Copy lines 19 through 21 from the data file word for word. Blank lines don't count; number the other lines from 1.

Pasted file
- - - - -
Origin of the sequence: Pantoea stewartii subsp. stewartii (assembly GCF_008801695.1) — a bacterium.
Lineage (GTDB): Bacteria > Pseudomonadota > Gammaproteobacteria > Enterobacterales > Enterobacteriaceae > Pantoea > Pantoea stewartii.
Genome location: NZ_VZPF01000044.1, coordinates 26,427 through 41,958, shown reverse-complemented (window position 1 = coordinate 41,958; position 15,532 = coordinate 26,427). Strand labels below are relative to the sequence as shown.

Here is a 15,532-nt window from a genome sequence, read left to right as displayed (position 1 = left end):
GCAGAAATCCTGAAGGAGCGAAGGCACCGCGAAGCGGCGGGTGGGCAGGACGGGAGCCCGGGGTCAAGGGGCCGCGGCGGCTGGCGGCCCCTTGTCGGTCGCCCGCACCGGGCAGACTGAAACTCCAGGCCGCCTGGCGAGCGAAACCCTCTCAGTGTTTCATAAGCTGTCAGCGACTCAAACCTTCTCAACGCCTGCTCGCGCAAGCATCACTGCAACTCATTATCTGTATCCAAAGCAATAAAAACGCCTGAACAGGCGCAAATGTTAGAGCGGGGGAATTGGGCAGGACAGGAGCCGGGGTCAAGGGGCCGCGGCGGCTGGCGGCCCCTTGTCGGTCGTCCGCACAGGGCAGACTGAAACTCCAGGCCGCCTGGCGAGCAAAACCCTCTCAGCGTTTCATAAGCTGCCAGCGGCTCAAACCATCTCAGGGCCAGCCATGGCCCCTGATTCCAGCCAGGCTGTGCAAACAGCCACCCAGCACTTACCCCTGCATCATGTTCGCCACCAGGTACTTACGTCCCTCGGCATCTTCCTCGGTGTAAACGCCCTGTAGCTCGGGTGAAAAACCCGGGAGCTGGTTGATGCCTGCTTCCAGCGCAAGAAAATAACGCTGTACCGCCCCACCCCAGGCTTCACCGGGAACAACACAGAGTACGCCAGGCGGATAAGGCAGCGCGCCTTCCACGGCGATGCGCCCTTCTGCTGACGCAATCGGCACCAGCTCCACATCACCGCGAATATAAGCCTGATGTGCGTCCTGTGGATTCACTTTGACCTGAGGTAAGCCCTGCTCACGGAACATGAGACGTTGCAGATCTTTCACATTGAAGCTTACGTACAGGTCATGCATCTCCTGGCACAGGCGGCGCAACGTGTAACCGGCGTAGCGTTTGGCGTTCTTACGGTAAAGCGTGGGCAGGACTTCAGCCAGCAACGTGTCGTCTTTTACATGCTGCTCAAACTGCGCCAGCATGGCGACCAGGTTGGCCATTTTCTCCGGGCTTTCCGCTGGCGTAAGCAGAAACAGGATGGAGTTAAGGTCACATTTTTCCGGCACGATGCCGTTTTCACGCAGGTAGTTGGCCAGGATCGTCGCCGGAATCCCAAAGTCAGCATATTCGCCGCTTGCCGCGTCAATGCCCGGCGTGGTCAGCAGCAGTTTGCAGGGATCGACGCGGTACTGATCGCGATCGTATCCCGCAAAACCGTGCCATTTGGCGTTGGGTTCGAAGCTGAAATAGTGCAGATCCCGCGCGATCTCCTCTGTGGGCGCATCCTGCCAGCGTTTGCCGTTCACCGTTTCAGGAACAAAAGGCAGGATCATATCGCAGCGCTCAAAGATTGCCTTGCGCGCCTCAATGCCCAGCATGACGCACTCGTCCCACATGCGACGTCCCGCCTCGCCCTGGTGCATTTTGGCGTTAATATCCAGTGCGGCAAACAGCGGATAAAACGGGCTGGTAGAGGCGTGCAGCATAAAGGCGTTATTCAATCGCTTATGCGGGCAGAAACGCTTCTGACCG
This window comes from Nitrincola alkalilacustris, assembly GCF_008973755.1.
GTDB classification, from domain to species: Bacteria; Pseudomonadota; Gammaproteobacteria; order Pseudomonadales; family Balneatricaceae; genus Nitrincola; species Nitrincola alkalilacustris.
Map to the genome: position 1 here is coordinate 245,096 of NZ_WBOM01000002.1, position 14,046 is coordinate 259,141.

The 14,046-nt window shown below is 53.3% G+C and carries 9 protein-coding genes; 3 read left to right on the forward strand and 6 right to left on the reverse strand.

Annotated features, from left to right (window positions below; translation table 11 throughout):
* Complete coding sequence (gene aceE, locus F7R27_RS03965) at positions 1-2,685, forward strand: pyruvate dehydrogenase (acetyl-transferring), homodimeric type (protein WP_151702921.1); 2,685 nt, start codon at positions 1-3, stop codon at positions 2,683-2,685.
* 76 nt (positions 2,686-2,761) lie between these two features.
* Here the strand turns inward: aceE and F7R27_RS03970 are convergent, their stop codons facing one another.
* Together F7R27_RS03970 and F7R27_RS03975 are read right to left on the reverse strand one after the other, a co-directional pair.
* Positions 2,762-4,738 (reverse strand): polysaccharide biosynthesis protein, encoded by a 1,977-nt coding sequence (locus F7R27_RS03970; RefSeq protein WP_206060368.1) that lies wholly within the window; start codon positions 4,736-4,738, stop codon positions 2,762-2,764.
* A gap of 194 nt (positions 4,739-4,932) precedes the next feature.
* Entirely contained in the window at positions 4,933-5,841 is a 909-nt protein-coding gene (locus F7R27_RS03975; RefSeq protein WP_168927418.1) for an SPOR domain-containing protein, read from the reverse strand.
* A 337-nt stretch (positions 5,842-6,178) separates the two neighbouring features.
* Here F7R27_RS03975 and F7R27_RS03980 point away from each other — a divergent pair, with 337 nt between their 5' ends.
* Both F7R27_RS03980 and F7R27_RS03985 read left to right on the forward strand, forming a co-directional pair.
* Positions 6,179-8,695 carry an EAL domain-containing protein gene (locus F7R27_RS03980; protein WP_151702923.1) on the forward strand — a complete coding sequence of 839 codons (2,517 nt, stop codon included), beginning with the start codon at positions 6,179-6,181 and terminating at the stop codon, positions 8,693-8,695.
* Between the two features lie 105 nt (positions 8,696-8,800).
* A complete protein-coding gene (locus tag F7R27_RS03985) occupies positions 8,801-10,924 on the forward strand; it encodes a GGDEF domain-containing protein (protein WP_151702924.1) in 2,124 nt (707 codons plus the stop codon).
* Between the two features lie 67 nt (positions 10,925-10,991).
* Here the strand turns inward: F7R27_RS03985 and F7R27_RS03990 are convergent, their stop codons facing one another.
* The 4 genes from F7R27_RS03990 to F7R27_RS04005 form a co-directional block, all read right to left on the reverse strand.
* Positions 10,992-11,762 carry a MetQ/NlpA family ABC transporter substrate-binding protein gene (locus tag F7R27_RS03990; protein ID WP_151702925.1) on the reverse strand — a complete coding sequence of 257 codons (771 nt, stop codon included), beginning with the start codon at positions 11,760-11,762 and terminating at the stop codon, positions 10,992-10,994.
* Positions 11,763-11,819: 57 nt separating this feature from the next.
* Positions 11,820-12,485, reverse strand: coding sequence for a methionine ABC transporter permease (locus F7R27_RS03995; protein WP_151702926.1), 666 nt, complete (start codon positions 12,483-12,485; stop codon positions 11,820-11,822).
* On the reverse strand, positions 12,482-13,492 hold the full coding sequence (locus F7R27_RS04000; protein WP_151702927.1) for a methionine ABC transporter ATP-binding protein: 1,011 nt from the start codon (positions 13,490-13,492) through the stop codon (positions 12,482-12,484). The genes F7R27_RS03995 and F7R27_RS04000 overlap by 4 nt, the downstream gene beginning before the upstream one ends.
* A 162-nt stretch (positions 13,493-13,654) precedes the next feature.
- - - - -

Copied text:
* Here F7R27_RS03975 and F7R27_RS03980 point away from each other — a divergent pair, with 337 nt between their 5' ends.
* Both F7R27_RS03980 and F7R27_RS03985 read left to right on the forward strand, forming a co-directional pair.
* Positions 6,179-8,695 carry an EAL domain-containing protein gene (locus F7R27_RS03980; protein WP_151702923.1) on the forward strand — a complete coding sequence of 839 codons (2,517 nt, stop codon included), beginning with the start codon at positions 6,179-6,181 and terminating at the stop codon, positions 8,693-8,695.